This story is “all boy.” The author does a great job of getting into the mind of a 12-year-old boy, and everything in the first part of the story feels absolutely genuine. The boys are dirty, rough, rude, and smelly. They worry about getting into trouble but can’t seem to stay out of it. There are power plays and friendship tensions. Theodore has an awkward crush on a girl. Etc.
Between the parental abuse and the bullies Theodore is surrounded by, you just want to hug this poor kid. But how Theodore eventually stands up for himself is heartwarming and inspiring, and the author has some good commentary on abuse as Theodore at last finds safety and love with his grandparents.
Later, at 15 years old, the characters grow nicely and feel like typical teenagers. And it’s here, really, that the adventure begins. There’s a very distinct point when the whole book shifts – from something like “Sandlot” to more like “Ender’s Game” – and from then on the science fiction elements dominate the story. It becomes like every 15-year-old kid’s dream come true, complete with an alien adventure, weapons training, a mission to save worlds, and a team of friends battling by your side. It’s really a lot of fun, and the author offers an interesting multiverse with unique alien species, spaceships, and planets. It should be clear to any adult that something else is going on with Zane, the supposed good guy, and how these teens slowly come to understand the bigger picture is pretty believable.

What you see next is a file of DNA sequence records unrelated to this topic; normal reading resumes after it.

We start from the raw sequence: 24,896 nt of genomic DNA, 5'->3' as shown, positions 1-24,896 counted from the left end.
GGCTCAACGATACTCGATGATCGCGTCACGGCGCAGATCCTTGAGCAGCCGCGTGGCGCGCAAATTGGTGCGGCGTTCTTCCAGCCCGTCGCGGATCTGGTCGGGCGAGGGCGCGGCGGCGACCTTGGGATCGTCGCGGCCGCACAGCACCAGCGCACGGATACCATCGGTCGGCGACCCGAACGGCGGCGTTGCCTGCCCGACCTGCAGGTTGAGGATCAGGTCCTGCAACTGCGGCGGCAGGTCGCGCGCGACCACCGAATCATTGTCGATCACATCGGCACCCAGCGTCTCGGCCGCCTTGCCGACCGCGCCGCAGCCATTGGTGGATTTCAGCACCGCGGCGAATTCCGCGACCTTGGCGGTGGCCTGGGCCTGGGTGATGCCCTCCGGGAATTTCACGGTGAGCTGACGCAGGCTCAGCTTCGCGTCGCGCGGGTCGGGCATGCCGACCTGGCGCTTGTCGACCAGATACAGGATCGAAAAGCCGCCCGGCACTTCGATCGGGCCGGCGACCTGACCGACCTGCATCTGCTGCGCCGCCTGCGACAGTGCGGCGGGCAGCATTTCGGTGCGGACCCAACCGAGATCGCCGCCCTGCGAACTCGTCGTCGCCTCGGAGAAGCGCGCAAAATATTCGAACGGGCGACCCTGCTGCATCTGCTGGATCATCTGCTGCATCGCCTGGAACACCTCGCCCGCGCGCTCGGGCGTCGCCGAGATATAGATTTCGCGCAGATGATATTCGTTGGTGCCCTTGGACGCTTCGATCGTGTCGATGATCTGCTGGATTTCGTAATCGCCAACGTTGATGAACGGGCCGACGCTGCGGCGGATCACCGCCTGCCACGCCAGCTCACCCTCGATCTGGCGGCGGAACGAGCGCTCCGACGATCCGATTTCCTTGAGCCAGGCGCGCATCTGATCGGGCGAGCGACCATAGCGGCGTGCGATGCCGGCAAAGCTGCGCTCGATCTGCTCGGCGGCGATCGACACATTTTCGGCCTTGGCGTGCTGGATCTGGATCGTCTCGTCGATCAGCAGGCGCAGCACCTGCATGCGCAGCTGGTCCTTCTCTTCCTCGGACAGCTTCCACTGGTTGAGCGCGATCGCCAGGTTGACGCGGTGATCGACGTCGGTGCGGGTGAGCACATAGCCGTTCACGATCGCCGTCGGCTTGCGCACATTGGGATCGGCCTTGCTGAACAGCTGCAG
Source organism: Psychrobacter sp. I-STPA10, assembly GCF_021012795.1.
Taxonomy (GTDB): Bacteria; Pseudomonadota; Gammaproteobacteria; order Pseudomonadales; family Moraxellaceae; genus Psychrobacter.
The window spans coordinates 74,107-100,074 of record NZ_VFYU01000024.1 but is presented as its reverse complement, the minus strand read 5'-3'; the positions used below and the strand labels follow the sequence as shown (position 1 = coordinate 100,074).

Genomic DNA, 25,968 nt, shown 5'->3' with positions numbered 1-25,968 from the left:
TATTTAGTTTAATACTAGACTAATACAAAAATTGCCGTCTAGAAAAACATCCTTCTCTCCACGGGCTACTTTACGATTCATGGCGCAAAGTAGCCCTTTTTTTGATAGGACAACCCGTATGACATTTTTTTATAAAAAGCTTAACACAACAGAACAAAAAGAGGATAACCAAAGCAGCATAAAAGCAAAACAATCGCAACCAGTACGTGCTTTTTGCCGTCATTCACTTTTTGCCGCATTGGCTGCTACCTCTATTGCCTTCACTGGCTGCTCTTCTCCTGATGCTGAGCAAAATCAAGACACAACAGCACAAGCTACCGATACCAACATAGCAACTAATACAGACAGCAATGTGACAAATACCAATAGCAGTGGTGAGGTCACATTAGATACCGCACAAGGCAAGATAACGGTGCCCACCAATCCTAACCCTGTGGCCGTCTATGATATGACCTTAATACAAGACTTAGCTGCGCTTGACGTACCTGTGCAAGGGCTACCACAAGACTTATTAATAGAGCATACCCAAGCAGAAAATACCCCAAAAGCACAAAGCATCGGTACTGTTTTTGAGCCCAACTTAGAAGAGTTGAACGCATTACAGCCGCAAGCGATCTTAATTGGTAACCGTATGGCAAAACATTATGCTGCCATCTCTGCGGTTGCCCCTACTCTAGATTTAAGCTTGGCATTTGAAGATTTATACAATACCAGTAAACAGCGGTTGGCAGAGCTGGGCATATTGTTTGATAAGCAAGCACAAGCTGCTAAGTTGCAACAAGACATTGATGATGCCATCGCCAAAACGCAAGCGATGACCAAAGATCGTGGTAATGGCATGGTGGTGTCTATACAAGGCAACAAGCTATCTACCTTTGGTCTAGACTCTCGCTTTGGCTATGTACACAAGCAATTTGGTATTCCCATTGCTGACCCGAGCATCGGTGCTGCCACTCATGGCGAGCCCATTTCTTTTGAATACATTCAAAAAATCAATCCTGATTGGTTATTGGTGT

The framing of the story, I think, works great. All of the above is told as a story within a story as Theodore recounts this tale from a future prison cell. At times the back-and-forth can be a little jarring, but the “now” timeline hints at bigger mysteries and troubles to come and keeps you interested to see how things progress.
I’ve read in some other reviews that the writing needed a lot of cleaning up, and I think I must have read an updated, edited version. Aside from an occasional goof, it was pretty typo-free. There were a few sentences or paragraphs that just didn’t make a lot of sense, but it wasn’t enough to hang me up. (There was one point where they were fighting in a kitchen and suddenly someone jumped off a bed…) The biggest problem I had with this book was that some of the character motivations, actions, and reactions seemed a little easy just for the sake of pushing the story along, but for kids I imagine this moves at just the right speed and a lot of these things wouldn’t be called into question.
Overall, I’d recommend this as an entertaining, interesting, YA book.
See it on Amazon!